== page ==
Published: 6 March 2014

Acute Kidney Injury - Dangerous to Continue Some Medicines

Prescriber Update 35(1): 9–10
March 2014

Key Messages

  • Overdose effects can result from continuing intake of renally metabolised medicines in patients with acute kidney injury (AKI).
  • Prescribers should review the appropriateness of all medicines in patients at risk of AKI and be prepared to stop treatment if AKI develops.
  • Some medicines may need dose adjustment whilst other medicines may need to be withheld until kidney function is restored.
  • Data sheets provide specific advice for individual medicines.

There are a number of medicines that are almost exclusively renally excreted and may have toxic effects in overdose. When taking these medicines patients who experience acute kidney injury (AKI) are at risk of adverse effects. These medicines may need to be withheld until kidney function has been restored.

AKI represents a continuum of renal injury that is characterised by a rapid (hours to days) decrease in renal function with the accumulation of waste products such as creatinine and urea1.

The causes of AKI can be divided into three categories1,2.

  1. Pre-renal injury due to a reduction in blood flow to the kidney
    Causes include (but are not limited to) diarrhoea, vomiting, diuretics, haemorrhage, trauma, sepsis, decompensated heart failure, major surgery, infection, and medicines such as NSAIDs, angiotensin converting enzyme (ACE) inhibitors or angiotensin II receptor blockers (ARBs).
  2. Intrinsic injury due to direct kidney damage
    Causes include (but are not limited to) vasculitis, glomerulonephritis, interstitial nephritis, rhabdomyolysis, malignant disease and nephrotoxic medicines such as NSAIDs, lithium and aminoglycosides
  3. Post-renal injury due to a blockage to the flow of urine.
    Causes include (but are not limited to) kidney stones, prostatic hypertrophy and obstructed urinary catheter.

A number of cases have been reported in the literature in which patients experienced adverse events due to the combination of a medicine and AKI.


A patient taking dabigatran experienced AKI due to dehydration after a brief gastrointestinal illness3. The patient’s creatinine increased to more than 1.5 times baseline. The AKI resulted in decreased clearance and increased plasma concentration of dabigatran as manifested by standard measures of coagulation. Dabigatran was withheld with resolution of coagulopathy over four days.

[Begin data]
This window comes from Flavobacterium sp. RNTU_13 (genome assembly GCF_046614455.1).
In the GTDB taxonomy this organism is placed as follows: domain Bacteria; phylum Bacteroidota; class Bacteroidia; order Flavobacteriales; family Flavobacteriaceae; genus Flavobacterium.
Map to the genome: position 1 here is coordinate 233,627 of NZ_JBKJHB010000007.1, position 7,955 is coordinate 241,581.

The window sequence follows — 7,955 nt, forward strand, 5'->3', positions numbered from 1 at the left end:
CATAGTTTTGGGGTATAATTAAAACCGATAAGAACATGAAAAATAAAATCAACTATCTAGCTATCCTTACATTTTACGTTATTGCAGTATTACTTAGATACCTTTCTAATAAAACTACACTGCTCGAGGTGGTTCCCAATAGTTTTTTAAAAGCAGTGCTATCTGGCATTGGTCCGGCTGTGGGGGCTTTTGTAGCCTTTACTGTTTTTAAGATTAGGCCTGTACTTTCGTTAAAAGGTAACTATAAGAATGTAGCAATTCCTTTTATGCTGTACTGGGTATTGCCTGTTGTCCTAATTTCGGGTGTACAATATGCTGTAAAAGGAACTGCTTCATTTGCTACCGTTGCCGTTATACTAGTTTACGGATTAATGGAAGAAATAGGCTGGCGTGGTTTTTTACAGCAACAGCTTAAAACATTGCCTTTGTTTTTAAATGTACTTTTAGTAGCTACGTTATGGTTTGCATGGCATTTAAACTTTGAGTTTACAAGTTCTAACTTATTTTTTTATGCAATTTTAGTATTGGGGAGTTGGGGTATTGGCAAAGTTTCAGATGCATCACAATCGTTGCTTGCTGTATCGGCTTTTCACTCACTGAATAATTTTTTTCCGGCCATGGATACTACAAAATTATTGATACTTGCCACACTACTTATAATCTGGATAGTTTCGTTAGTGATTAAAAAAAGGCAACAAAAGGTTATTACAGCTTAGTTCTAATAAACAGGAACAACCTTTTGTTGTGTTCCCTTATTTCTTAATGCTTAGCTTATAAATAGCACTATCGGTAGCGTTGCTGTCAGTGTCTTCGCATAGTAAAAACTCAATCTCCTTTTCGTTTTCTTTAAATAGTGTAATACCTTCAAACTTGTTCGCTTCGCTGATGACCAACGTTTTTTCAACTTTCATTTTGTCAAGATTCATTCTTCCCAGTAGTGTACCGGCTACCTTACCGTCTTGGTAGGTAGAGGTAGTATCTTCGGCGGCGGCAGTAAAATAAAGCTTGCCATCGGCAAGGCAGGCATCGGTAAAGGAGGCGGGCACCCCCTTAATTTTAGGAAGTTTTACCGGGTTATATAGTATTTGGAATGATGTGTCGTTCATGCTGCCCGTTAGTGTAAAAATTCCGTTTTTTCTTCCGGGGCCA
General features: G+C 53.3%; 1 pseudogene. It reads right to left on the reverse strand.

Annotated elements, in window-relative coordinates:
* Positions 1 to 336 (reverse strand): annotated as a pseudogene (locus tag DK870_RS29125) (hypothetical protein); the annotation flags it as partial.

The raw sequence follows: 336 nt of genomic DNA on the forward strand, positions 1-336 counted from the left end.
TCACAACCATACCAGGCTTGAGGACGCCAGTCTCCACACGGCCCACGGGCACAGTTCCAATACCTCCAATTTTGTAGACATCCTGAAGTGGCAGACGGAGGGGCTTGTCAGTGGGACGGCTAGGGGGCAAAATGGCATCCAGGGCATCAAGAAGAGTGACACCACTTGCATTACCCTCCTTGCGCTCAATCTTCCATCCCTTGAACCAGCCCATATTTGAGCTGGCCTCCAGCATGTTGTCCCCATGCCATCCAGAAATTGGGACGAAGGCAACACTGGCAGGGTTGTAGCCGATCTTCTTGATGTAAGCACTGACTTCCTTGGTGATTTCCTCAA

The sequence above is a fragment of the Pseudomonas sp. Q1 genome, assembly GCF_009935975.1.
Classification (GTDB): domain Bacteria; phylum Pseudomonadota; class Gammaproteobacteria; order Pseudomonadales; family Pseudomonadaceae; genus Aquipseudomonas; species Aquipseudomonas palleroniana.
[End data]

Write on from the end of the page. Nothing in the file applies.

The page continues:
The data sheet for dabigatran states that renal function should be assessed in clinical situations when it is suspected that renal function could decline or deteriorate4. Treatment with dabigatran is contraindicated in severe renal impairment4.


In this report for two patients, metformin related lactic acidosis symptoms emerged shortly after the patients experienced AKI5. In the first case, use of oral NSAIDs along with dehydration caused by persistent vomiting contributed to AKI. In the second case, fluid loss from diarrhoea probably induced AKI. Both patients were successfully treated with haemodialysis.

The data sheet states that renal insufficiency is a risk factor for systemic accumulation of metformin and consequently lactic acidosis6. Metformin is contraindicated in patients with creatine clearance less than 60 mL/minute6.


An elderly lady with AKI taking prescribed gabapentin experienced serious mental status changes resulting in the need for transfer to intensive care7. Consciousness was restored in this patient by stopping gabapentin treatment and starting continuous venovenous haemofiltration. The data sheet recommends a dose adjustment in renal impairment8.


An 80-year-old man was admitted to hospital with altered mental status and hypothermia. He had a recent history of gastroenteritis with dehydration resulting in AKI9. The patient was taking, among other medicines, olanzapine, to which the authors attributed the hypothermia.

The data sheet advises that olanzapine is used with caution in those with severe renal impairment10. Olanzapine is not removed by haemodialysis10.

These cases illustrate the need to consider dose adjustment of renally excreted medicines in patients with established AKI or patients who are developing AKI.


  1. Bellamo R, Kellum JA, Ronco C. 2012. Acute kidney injury. Lancet 380: 756–766.
  2. Best Practice Advocacy Centre. 2012. Acute on chronic kidney disease: Prevention, diagnosis, management and referral in primary care. Best Practice Journal 46: 10–15.
  3. Fountzilas C, George J, Levine R. 2013. Dabigatran overdose secondary to acute kidney injury and amiodarone use. New Zealand Medical Journal 126: 110–112.
  4. Boehringer Ingelheim (NZ) Ltd. 2013. Pradaxa Data Sheet 3 May 2013. URL: (accessed 10 February 2014).
  5. Devetzis V, Passadakis P, Panagoutsos S, et al. 2011. Metformin related lactic acidosis in patients with acute kidney injury. International Urology and Nephrology 43: 1243–1248.
  6. Apotex NZ Ltd. 2011. Metformin Data Sheet 29 July 2011. URL: (accessed 10 February 2014).
  7. Miller A, Price G. 2009. Gabapentin toxicity in renal failure: The importance of dose adjustment. Pain Medicine 10(1): 190–192.
  8. Pfizer New Zealand Ltd. 2013. Neurontin Data Sheet 5 November 2013. URL: (accessed 10 February 2014).
  9. Kansagra A, Patel S, Wilcox SR. 2013. Prolonged hypothermia due to olanzapine in the setting of renal failure: a case report and review of the literature. Therapeutic Advances in Psychopharmacology 3(6): 335–339.
  10. Eli Lilly and Company (NZ) Limited. 2013. Zyprexa Data Sheet 31 January 2014. URL: (accessed 10 February 2014).